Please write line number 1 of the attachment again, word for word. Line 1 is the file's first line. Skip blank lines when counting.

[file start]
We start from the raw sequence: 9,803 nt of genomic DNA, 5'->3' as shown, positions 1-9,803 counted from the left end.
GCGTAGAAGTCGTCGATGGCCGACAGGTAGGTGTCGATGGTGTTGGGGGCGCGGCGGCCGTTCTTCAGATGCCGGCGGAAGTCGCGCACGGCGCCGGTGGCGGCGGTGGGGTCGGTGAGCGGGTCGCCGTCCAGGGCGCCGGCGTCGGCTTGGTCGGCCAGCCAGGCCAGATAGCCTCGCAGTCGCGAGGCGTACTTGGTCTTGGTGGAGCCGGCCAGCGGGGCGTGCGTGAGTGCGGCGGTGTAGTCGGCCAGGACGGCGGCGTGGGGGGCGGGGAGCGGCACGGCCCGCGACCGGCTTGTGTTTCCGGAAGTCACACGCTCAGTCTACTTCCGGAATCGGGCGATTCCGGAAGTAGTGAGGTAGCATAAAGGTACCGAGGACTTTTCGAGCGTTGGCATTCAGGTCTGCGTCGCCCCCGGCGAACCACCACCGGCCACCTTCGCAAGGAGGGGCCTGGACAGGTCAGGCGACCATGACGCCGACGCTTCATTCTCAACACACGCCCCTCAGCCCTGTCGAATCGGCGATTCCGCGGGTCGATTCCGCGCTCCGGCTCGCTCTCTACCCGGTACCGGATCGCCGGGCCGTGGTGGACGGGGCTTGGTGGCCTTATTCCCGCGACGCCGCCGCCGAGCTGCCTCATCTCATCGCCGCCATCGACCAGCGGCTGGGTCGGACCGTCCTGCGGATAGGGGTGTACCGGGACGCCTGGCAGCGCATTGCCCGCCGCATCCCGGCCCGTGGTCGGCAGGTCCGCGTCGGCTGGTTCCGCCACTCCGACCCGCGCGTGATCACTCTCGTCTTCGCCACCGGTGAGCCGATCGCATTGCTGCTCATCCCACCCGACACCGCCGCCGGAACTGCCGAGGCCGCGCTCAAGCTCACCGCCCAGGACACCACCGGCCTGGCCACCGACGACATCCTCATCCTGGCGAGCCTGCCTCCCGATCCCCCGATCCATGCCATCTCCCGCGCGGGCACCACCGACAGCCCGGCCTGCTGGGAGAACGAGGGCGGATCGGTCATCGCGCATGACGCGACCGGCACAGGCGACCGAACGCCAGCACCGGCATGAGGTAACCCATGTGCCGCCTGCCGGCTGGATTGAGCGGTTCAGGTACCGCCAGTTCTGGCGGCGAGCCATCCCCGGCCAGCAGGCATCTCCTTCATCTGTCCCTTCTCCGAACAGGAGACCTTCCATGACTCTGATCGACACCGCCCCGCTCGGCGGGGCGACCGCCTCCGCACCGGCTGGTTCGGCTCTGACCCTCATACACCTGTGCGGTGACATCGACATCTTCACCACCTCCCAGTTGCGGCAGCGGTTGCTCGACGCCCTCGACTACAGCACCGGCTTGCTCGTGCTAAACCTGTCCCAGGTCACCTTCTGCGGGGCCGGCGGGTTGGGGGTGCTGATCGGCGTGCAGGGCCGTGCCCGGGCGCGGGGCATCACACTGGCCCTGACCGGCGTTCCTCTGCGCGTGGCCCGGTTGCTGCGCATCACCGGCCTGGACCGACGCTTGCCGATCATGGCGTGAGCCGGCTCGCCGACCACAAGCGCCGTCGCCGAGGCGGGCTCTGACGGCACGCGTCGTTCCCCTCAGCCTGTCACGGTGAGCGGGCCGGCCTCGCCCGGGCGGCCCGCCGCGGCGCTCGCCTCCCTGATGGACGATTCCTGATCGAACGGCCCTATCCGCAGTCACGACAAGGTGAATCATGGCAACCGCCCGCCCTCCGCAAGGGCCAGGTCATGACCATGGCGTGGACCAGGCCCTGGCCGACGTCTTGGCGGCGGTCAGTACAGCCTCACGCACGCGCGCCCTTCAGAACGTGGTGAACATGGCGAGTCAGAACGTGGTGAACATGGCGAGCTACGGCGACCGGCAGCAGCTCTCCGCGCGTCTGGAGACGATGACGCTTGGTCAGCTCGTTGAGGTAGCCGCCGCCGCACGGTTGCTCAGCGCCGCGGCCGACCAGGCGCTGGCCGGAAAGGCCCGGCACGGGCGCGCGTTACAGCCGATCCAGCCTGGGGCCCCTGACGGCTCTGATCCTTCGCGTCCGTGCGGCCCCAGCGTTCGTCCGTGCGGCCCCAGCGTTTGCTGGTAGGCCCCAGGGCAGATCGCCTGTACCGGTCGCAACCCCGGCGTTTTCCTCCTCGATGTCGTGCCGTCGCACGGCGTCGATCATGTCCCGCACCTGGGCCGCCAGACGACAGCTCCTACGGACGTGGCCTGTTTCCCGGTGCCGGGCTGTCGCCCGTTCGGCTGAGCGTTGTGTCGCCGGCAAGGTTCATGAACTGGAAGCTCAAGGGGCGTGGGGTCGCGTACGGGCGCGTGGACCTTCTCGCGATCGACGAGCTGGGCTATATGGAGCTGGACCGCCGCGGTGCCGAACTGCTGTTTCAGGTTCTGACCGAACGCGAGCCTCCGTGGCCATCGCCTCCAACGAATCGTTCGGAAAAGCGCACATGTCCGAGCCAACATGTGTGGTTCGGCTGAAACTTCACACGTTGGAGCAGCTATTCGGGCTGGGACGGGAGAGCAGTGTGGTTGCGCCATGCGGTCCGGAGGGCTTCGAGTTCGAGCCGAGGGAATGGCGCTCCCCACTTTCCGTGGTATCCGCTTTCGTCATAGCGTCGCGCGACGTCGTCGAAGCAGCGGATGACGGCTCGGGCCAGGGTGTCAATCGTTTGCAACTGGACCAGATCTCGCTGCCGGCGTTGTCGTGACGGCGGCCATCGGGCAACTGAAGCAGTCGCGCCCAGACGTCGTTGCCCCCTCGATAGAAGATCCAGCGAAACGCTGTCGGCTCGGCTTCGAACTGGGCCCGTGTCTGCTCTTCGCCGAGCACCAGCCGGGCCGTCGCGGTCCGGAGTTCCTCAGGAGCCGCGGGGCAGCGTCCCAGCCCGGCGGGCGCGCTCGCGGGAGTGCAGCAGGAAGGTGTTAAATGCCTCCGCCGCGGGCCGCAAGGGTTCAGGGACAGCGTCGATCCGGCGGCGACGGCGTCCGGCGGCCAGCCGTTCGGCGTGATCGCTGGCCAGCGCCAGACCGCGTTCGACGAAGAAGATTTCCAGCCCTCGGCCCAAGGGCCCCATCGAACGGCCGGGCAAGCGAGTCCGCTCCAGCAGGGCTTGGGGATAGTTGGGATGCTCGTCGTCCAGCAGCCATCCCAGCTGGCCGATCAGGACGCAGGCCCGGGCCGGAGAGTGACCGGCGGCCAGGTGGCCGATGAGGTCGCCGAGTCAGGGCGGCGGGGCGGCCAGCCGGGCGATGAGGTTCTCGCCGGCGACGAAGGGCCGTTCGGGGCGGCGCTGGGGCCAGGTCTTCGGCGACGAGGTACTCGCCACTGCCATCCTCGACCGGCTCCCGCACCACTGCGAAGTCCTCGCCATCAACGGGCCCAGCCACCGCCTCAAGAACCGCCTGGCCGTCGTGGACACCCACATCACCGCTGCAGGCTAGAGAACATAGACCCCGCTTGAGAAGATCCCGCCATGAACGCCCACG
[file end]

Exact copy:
We start from the raw sequence: 9,803 nt of genomic DNA, 5'->3' as shown, positions 1-9,803 counted from the left end.